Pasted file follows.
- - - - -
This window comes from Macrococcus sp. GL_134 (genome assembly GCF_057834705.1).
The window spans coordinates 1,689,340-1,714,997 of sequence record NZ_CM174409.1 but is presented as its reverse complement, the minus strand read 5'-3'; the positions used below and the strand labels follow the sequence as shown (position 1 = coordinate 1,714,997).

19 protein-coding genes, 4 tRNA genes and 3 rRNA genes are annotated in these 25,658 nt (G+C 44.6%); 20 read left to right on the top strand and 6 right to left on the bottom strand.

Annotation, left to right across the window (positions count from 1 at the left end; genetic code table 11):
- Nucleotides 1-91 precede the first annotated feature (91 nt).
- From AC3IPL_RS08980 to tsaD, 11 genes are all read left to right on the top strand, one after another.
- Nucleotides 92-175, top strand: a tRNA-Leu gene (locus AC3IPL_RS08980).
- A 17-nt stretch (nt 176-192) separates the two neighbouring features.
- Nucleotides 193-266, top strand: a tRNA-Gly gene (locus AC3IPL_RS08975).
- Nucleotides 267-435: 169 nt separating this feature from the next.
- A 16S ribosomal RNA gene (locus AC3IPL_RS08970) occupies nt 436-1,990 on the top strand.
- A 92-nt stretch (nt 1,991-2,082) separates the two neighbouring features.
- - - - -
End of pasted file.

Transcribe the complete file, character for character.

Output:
This window comes from Macrococcus sp. GL_134 (genome assembly GCF_057834705.1).
The window spans coordinates 1,689,340-1,714,997 of sequence record NZ_CM174409.1 but is presented as its reverse complement, the minus strand read 5'-3'; the positions used below and the strand labels follow the sequence as shown (position 1 = coordinate 1,714,997).

19 protein-coding genes, 4 tRNA genes and 3 rRNA genes are annotated in these 25,658 nt (G+C 44.6%); 20 read left to right on the top strand and 6 right to left on the bottom strand.

Annotation, left to right across the window (positions count from 1 at the left end; genetic code table 11):
- Nucleotides 1-91 precede the first annotated feature (91 nt).
- From AC3IPL_RS08980 to tsaD, 11 genes are all read left to right on the top strand, one after another.
- Nucleotides 92-175, top strand: a tRNA-Leu gene (locus AC3IPL_RS08980).
- A 17-nt stretch (nt 176-192) separates the two neighbouring features.
- Nucleotides 193-266, top strand: a tRNA-Gly gene (locus AC3IPL_RS08975).
- Nucleotides 267-435: 169 nt separating this feature from the next.
- A 16S ribosomal RNA gene (locus AC3IPL_RS08970) occupies nt 436-1,990 on the top strand.
- A 92-nt stretch (nt 1,991-2,082) separates the two neighbouring features.